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Xenophobia

This Sunday I’m preaching about xenophobia, the fear of strangers. We will look at some of the ways our biases manifest themselves in ways we don’t appreciate. I almost lost it recently when someone made fun of the way a wonderful African-American spoke. Few of us would do that, but many of us have hidden judgments we don’t understand.

For example, when this country first began to integrate our schools the commonly-held opinion was that black students were “behind” white students. There was some truth to that because black schools in this country always had been more poorly funded and staffed. It wasn’t until years later that educators like Janice Hale Benson came along and pointed out that Africans and African-Americans tended to be much more right-brained than their Euro-American counterparts.

Euro-American children are object-oriented and linear and can be handed a book or a piece of paper to learn from, while African-American children learn better with a great deal more contact with people.  Dr. Benson went on to explain that Africans always have carried their children longer, held them more often, and touched them with greater frequency than American parents. When black children suddenly had white teachers who did not touch them they tended to perform more poorly. Benson also reminded us that Jesus was from Northern Africa.

In linguistics, the view often has been that African-American speech patterns were inferior or uneducated, yet no one ever bothers to explain to Euro-Americans that, in fact, there is a logical explanation for the diversity of speech patterns, and it has nothing to do with intellectual inferiority. For example, in African dialects, there are no fricatives. That is African words have no hard endings as in words like “hard,” “end,” and “context.” African words tend to end softly and open-ended like “Kwame,” “Ghana,” and “Nigeria” English words don’t tend to end like that.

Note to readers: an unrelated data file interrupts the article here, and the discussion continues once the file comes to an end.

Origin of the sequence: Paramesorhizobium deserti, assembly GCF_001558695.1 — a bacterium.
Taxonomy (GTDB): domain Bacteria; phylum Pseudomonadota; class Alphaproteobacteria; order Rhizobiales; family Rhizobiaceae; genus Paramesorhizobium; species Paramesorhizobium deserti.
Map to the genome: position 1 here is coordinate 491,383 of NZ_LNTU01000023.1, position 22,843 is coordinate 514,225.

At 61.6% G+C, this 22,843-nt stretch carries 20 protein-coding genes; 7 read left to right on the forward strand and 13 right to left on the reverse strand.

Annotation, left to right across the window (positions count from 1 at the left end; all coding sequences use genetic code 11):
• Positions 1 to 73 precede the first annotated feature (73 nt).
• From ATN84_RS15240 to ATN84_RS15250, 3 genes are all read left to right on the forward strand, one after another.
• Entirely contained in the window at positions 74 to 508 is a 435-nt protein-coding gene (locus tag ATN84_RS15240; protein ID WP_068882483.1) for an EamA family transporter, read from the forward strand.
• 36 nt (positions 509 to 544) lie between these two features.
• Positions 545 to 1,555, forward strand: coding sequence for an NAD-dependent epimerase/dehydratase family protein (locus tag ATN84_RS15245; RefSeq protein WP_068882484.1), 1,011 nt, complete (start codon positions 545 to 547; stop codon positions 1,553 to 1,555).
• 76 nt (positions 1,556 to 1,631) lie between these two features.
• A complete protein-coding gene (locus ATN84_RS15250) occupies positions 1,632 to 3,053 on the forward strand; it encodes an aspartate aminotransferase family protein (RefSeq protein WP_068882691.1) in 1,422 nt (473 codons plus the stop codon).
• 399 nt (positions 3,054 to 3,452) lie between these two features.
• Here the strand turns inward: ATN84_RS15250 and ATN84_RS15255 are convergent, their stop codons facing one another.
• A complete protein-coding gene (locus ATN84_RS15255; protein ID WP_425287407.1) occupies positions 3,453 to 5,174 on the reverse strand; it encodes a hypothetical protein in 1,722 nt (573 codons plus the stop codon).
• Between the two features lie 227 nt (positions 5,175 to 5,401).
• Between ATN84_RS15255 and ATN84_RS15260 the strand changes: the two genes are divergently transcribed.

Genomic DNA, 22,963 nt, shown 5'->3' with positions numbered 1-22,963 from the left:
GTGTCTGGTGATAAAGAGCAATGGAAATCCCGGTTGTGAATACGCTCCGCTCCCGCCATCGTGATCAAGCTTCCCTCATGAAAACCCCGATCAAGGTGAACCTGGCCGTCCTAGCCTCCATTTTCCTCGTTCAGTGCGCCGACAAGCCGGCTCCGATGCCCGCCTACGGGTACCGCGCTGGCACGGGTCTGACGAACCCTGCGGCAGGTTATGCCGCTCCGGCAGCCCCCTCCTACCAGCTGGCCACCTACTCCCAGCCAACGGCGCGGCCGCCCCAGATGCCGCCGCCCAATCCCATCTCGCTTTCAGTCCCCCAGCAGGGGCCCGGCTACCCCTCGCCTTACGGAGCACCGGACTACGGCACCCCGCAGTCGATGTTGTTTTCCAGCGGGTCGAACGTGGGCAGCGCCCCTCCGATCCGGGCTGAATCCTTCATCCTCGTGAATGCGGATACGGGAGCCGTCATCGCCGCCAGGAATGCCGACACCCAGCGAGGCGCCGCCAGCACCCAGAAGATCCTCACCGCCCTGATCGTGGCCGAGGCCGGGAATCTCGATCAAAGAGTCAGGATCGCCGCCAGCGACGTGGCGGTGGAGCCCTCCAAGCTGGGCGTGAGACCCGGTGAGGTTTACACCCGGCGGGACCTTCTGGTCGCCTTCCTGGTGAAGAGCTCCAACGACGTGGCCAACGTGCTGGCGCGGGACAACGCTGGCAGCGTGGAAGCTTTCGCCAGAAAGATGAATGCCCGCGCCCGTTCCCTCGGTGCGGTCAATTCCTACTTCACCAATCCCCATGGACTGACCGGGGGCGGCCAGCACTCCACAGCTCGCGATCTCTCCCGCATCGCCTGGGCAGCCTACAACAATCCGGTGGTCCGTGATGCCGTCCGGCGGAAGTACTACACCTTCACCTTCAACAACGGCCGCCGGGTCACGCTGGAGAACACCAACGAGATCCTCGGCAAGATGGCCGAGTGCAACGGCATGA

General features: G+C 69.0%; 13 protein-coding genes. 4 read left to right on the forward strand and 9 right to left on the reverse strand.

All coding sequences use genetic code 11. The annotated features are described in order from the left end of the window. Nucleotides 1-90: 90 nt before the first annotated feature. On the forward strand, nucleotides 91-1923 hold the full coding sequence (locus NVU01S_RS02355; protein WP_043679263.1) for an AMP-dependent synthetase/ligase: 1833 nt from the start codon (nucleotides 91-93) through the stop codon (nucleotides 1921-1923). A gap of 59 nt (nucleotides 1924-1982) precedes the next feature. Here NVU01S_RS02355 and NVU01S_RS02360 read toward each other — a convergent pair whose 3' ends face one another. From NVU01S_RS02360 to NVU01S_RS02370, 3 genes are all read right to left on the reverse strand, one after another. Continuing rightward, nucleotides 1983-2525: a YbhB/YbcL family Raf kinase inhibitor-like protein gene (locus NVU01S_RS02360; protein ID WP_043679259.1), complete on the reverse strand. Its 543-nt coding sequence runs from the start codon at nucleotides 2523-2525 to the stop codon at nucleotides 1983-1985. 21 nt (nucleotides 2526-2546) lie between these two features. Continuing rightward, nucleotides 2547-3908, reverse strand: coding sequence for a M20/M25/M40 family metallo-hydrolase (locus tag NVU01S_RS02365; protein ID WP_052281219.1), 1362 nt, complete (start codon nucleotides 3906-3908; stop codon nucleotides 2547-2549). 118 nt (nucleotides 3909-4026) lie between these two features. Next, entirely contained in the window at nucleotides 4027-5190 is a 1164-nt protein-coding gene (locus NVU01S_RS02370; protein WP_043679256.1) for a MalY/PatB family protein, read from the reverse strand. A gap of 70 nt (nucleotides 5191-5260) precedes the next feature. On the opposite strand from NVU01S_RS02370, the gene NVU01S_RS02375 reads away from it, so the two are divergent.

African dialects also have no verb tenses and no “th” sounds. There is no “this” or “that”; rather it would be “dis” or “dat.” That isn’t ignorance; it is simply a different cultural background.

When singing, white people tend to clap on the beat, while black people tend to clap on the offbeat, yet no one is foolish enough to accuse African-Americans of being musically inferior. Different is not deficient in music or in life.

 

Blessings,

 

 

 

Rev. Michael Piazza

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